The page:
The story of David Samaai:
first black South African to play at Wimbledon
This book is the story of an exceptional man: David Samaai. The author takes the reader on a fascinating journey through the life of Davy (as he was affectionately known by his peers) who began his career in the streets of a beautiful suburb called the Ou Tuin (Old Garden) on the banks of the picturesque Berg River. Due to the Group Areas Act of the apartheid government they were forced to leave their homes. They had to move to the other side of the river to a new town: Paarl East.
Many thought that it was the end. On the contrary, it was anything but game set and match. Because of inspirational leadership, they managed to overcome apartheid and even excelled! David led by example. First, he conquered Wimbledon and then he led his community rebuilding their town, their schools, the mosque and the church. In fact, they rebuilt their entire lives.
Eventually it turned out to be an the chronicle of the political emancipation of a community to which David Samaai was an inspiration, not because he was a legendary tennis player, a gifted musician or a committed school principal and teacher, but because he was and still is an example to any South African.
He left a legacy that with hard work and perseverance you can achieve your dream.
Michael le Cordeur matriculated in 1976 from Bergrivier High School, Wellington, the year of the youth up rise. He holds a BA and Honours degree as well as a Higher Teaching Diploma from the University of the Western Cape, a B.Ed. from UNISA, a Masters and a doctorate from Stellenbosch University and a Senior Management Diploma (cum laude) from Stellenbosch’s Graduate School of Business.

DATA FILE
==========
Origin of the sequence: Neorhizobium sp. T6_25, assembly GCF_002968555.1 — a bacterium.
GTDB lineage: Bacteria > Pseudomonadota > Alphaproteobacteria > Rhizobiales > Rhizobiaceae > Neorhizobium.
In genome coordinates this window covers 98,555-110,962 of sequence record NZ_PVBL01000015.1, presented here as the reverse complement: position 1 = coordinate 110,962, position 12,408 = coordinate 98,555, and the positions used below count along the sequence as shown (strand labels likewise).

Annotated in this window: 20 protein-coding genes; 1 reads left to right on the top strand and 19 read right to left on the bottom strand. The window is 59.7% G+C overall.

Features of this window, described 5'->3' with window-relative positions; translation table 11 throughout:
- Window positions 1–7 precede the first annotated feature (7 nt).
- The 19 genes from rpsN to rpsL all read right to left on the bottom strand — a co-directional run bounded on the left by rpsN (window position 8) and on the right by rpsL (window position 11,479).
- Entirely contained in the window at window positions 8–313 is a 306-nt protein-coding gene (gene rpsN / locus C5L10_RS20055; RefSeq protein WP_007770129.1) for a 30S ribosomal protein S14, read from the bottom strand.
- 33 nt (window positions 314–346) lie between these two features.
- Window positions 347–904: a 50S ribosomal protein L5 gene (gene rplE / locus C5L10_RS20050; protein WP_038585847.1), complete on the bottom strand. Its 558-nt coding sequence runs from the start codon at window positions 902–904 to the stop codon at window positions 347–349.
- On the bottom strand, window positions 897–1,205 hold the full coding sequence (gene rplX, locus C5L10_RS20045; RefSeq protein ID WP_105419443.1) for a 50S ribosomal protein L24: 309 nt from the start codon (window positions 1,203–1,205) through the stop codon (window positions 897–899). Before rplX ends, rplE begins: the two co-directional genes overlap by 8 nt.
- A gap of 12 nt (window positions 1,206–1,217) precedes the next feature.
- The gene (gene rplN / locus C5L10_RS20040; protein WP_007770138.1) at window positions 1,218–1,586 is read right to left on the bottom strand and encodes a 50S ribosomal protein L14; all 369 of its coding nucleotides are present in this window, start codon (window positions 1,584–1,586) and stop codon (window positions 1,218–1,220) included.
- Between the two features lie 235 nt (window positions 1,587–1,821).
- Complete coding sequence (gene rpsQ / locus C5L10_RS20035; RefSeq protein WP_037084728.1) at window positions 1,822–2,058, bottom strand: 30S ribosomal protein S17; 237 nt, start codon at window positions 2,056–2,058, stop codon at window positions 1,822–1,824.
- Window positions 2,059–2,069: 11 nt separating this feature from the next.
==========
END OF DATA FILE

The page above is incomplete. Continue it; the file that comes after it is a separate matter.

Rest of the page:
His teaching career spanned 25 years: he is a language teacher by trade, a former Circuit Manager and high school principal. Currently he is professor and chair of the Department of Curriculum Studies in the Faculty of Education at Stellenbosch University. He is the author or co-author of various books, book chapters and articles and presented numerous papers nationally and internationally.
Prof Le Cordeur has served the community in various leadership positions: As chair of the Western Cape Language Committee, he co-authored the Western Cape Language Policy. Currently he serves as chair of the SU’s Het Jan Marais Fund and deputy chair of the SBA and is a member of the Internationale Centrum vir Afrikaans at Gent University.
Prof Le Cordeur received awards from the South African Academy for his contribution to education (2008), the Rector’s Award (2010 – 2014), Stellenbosch University’s Chancellors Award (2014), the SU’s Media Award (2018) and the Neville Alexander Prestige Award for lifelong contribution to multilingualism (2020).